Posted by PLS Logistics on May 3, 2018 at 7:45 AM

We have previously discussed a few things shippers should understand when they start shipping truckloads. Unlike LTL, the full truckload world is characterized by a very large number of carriers. They come in all shapes and forms, from a one-man operation to a large carrier with thousands of company trucks. What does it mean for shippers and/or brokers?

 Obviously, we cannot hand the loads over to a random carrier we know nothing about. Unfortunately, damaged or stolen freight is not unheard of when it comes to full truckloads. With the amount of carriers out there, we need to do our best to make sure we are entrusting our freight to a legitimate carrier with acceptable safety and service levels.

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What should you be checking?

Carrier authority

Make sure a carrier has an active motor property authority. Pay attention to the authority type and make sure they are not a broker to avoid double-brokerage scenarios.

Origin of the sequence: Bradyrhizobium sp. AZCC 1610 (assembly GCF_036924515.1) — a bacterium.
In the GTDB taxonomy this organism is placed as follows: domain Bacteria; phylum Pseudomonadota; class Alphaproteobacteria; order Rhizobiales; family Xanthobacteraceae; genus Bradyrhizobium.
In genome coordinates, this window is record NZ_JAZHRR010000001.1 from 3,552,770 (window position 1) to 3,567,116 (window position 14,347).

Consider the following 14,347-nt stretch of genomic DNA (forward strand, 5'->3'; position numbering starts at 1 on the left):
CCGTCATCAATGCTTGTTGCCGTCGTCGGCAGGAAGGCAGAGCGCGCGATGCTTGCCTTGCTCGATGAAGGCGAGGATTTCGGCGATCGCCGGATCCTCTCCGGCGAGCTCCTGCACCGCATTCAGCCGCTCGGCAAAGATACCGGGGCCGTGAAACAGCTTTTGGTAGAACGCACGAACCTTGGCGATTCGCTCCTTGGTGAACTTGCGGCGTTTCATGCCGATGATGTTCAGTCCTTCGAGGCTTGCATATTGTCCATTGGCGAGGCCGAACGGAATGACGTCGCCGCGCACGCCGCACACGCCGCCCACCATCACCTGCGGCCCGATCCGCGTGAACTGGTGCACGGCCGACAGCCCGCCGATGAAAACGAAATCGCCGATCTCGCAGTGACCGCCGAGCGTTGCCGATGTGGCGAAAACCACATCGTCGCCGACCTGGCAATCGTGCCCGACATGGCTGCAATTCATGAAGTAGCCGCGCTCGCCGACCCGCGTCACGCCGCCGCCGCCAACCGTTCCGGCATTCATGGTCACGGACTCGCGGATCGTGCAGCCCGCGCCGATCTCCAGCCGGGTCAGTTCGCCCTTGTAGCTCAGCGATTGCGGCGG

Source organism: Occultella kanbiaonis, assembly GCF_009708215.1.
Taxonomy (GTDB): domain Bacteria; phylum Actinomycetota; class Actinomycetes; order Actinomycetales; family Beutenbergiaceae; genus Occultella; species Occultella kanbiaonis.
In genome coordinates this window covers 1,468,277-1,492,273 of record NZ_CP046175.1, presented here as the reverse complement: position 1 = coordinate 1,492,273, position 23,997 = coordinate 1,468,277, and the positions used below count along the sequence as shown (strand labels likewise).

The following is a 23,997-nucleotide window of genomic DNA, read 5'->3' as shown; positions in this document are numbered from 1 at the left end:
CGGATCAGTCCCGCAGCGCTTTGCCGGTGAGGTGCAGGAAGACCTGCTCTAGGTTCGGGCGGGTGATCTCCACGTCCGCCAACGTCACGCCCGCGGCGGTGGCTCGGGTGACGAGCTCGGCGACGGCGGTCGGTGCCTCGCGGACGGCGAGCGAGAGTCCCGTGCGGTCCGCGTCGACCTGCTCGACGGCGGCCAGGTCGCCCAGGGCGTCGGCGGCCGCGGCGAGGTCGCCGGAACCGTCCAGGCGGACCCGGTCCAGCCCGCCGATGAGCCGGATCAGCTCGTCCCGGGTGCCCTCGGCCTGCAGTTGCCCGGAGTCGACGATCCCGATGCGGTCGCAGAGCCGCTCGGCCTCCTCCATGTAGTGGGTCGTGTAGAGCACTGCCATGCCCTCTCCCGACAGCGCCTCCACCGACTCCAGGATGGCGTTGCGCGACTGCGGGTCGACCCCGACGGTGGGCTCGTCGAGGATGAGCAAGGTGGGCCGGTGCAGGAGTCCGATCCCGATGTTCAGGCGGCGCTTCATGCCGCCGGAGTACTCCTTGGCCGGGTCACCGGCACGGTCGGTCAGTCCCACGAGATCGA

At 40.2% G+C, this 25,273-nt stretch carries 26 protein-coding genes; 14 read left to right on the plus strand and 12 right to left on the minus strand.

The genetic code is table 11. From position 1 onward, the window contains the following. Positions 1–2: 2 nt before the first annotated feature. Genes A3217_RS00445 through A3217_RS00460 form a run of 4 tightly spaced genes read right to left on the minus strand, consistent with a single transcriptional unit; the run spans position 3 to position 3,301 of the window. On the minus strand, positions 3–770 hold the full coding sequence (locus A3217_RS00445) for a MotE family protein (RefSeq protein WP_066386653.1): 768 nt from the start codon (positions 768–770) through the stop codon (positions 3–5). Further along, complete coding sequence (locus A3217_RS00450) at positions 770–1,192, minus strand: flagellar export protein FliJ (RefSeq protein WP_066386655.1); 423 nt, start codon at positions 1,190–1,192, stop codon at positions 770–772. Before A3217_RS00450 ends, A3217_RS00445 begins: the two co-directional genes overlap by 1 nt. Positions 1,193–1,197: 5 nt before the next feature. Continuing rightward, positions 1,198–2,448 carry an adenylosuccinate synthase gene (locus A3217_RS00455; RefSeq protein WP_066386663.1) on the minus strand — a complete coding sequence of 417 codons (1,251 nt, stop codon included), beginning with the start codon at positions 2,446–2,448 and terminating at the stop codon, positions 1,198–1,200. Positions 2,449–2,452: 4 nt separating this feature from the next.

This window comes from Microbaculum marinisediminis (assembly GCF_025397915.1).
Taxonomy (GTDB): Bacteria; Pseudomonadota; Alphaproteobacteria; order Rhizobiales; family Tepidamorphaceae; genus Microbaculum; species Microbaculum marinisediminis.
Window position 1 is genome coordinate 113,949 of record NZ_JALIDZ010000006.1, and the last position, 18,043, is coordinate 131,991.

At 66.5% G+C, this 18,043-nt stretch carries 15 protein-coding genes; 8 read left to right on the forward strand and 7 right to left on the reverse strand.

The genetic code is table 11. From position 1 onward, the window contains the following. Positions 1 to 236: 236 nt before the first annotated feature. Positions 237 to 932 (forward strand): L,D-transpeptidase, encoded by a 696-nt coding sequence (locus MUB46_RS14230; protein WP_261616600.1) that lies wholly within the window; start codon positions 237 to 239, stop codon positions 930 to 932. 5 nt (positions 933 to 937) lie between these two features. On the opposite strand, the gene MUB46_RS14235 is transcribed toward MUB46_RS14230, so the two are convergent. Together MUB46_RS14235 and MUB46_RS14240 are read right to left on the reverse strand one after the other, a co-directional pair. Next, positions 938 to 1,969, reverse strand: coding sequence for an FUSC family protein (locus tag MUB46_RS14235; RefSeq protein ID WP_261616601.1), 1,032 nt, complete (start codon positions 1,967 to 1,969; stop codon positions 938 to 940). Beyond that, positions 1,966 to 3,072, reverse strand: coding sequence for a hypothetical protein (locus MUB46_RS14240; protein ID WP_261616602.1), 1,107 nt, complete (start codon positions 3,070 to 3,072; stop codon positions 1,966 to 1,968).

Carrier Safety

The best way to do this is to review carrier safety scores on FMCSA Safer. You will be able to review general safety rating – it’s highly recommended to stay away from carriers with “Conditional” and “Unsatisfactory” rating. We suggest you review carrier inspections as well to see the general trends they are following.

Carrier Insurance

Even if everything looks good on the safety side, take the time to look at their insurance. Before handing your load over to a carrier, make sure their insurance covers your freight. Always check the expiration date as well.

Most 3PL’s have certain minimum requirements, usually $100,000 min cargo liability and $1,000,000 min auto liability. If the freight value exceeds general requirements, additional insurance is usually required.

 

These are the basics of carrier vetting. Does is guarantee that nothing will go wrong? Of course not, but it greatly minimizes the risks.

 

Experienced brokers and 3PL’s rely not only on the above vetting practices, but also internal carrier performance monitoring practices. Most importantly, they focus on building long-term carrier relationships and work with carriers they know and trust.

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Topics: carrier vetting

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